49 Americans, Café Oto, 4th May 2013.
Fol Chen, Shacklewell Arms, 5th May 2013.
- Though there are a lot of them, 49 Americans are not what they seem…not even a band according to David Toop. (“Think of The 49 Americans as a band, in the conventional sense, and you’re lost.”) Maybe there have been 49 members since their inception…who knows? Tonight there are about 20 of them.
- The 3 Americans are really three Americans though. From Los Angeles, Cailfornia.
- Andrew ‘Giblet’ Brenner, the 49 American’s moving force, used this as a throw away line between numbers: ‘We are the 49 Americans…people playing at playing music.’
- How did it come about that Fol Chen got Brian Cox to do a spoken word version of ‘In Ruins’(‘A message from the subcommittee for public safety’)? ‘The bonfires are blocking the streets tonight…’
- As far as I can tell the 49 Americans have reformed tonight (for one night?) to launch the recently re-released albums ‘E Pluribus Unum’ and ‘We Know Nonsense’.
- How does it make sense for a 3 piece (there are more of them really…but tonight they are a 3 piece) twisted-pop band from California to play a gig in the sleazy back room of a hipster pub in Dalston – for free? After the gig I put this question to the singer, she said: ‘Don’t ask..’.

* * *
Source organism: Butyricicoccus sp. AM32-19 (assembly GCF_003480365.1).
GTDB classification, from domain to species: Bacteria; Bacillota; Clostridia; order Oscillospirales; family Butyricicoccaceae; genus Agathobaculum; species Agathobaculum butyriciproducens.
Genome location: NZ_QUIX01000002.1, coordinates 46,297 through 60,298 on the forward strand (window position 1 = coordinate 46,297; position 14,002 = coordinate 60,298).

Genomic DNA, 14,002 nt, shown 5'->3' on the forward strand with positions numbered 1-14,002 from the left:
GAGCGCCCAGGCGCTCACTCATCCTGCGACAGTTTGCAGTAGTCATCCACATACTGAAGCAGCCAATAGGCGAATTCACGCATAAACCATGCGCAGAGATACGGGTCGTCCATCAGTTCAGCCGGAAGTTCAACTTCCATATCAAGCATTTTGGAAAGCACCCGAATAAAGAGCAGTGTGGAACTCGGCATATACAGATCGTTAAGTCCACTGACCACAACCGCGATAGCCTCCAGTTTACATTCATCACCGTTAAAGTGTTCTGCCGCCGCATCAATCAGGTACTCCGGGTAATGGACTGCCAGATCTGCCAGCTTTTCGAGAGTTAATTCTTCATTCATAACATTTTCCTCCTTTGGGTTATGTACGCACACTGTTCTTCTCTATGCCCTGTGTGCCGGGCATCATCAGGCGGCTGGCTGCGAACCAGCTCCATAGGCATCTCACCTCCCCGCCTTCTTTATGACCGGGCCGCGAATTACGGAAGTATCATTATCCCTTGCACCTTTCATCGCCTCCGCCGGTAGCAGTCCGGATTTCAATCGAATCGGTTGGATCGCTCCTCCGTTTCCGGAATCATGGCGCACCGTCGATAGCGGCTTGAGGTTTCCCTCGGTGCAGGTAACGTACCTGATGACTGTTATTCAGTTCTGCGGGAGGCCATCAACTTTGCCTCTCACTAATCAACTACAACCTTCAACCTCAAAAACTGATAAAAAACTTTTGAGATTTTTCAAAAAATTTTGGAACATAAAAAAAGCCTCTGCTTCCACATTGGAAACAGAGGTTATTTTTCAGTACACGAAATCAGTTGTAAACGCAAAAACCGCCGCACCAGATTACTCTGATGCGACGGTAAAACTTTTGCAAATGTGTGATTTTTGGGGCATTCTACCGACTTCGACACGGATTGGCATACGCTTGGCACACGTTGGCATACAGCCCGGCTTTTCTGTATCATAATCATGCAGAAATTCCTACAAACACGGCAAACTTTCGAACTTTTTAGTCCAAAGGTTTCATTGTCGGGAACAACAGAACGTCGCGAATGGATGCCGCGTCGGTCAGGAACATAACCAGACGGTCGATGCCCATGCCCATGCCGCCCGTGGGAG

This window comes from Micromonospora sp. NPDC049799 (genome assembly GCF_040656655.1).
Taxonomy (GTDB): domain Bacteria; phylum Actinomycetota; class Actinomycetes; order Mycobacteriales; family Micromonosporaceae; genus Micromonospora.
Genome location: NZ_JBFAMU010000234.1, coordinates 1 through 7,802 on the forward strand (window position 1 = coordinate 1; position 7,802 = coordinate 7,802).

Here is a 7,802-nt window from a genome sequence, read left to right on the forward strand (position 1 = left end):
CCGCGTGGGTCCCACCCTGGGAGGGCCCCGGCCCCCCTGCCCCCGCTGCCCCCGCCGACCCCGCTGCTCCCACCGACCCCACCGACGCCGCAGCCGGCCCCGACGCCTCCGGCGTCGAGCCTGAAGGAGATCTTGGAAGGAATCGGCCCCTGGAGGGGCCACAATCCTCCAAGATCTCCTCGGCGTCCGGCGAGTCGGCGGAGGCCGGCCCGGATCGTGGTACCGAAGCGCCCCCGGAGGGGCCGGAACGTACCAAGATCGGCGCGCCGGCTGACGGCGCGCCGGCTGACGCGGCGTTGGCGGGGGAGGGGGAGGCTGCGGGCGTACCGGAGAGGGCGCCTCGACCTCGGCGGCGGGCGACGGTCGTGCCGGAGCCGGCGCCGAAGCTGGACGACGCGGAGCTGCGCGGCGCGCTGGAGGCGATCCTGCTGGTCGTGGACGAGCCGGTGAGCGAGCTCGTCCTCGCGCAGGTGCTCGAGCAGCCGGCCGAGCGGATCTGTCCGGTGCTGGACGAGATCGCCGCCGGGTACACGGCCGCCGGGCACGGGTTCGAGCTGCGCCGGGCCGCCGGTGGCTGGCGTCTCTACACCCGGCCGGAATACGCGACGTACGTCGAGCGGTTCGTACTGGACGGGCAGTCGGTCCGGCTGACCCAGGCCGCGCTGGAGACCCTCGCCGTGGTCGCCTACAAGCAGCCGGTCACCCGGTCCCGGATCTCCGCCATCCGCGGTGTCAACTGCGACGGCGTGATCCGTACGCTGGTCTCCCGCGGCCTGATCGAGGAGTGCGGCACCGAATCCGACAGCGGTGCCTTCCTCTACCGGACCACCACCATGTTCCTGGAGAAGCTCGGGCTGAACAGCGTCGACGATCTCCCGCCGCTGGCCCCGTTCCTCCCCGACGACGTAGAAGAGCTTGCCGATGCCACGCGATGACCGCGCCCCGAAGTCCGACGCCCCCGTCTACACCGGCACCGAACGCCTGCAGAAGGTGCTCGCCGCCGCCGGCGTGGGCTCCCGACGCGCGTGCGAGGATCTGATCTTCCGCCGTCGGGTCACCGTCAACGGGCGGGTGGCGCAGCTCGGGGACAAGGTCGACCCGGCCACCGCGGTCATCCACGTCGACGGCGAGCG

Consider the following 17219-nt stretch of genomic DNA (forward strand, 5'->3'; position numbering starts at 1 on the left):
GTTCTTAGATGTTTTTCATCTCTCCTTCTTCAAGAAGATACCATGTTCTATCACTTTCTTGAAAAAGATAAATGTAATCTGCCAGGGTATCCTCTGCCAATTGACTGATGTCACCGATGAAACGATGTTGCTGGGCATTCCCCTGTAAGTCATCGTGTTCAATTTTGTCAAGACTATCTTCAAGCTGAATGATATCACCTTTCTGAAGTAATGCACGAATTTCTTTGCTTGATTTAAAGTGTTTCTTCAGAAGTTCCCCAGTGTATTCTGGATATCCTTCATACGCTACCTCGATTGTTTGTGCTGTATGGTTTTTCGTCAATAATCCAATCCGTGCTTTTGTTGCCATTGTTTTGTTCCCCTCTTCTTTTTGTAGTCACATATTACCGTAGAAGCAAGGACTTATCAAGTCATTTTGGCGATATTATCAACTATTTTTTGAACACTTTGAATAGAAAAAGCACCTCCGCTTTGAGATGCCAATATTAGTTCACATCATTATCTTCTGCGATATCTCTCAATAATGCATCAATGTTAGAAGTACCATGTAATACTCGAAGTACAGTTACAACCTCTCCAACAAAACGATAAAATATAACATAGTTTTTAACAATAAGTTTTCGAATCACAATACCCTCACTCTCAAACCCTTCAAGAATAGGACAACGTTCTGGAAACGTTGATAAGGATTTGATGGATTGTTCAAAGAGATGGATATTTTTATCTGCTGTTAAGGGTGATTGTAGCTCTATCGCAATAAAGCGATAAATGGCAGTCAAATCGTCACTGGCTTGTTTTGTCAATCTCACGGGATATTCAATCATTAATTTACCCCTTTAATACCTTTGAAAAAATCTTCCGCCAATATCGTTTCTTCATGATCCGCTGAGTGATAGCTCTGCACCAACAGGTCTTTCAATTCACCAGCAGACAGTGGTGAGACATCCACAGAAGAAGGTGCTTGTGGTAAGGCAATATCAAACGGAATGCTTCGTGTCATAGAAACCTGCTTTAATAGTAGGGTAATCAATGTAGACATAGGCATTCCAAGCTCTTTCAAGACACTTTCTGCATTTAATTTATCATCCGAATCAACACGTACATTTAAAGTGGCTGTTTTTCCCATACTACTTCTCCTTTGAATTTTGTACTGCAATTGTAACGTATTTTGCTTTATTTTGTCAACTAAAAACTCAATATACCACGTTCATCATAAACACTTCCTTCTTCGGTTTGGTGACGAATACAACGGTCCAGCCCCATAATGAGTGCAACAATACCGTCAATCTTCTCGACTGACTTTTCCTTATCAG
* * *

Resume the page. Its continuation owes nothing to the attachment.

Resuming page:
- The 49 Americans play damaged rather than twisted music. They are all ‘proper’ musicians who have not/hardly rehearsed. But beautiful moments of synchronous funk emerge nevertheless.
- Fol Chen, on the other hand, play things that they have clearly been working on but in an off-hand, devil-may-care and also exhilarating way.
- The 49 Americans have two special guests who are kind of in the not-band but who are also apart from them. Leafcutter John provides some tasty electronic noises and Alice Grant sings…at one point they assemble a song from lines chosen at random form 49 American titles.
- Fol Chen have got a singer, a drummer and a guitarist and some electronic backing tracks to fill-in vital twiddly baroque bits.
- Fol Chen have one red light slightly behind them and to the left. They play on a small raised stage with the drummer in an arched alcove at the back. For the last number the guitarist gets off the stage and plays in the audience looking back at the band. But this seems un-theatrical- as if he just wants to see what it might be like to be in the audience.
- At Oto, the 49 Americans had a bit more light than the audience though they were not lit in any conventional sense. They have long breaks between songs while the musicians re-arrange themselves.
- And 14. Consecutive nights in Dalston about a quarter of a mile apart. What makes the conditions for this to happen and for it all to seem quite ordinary?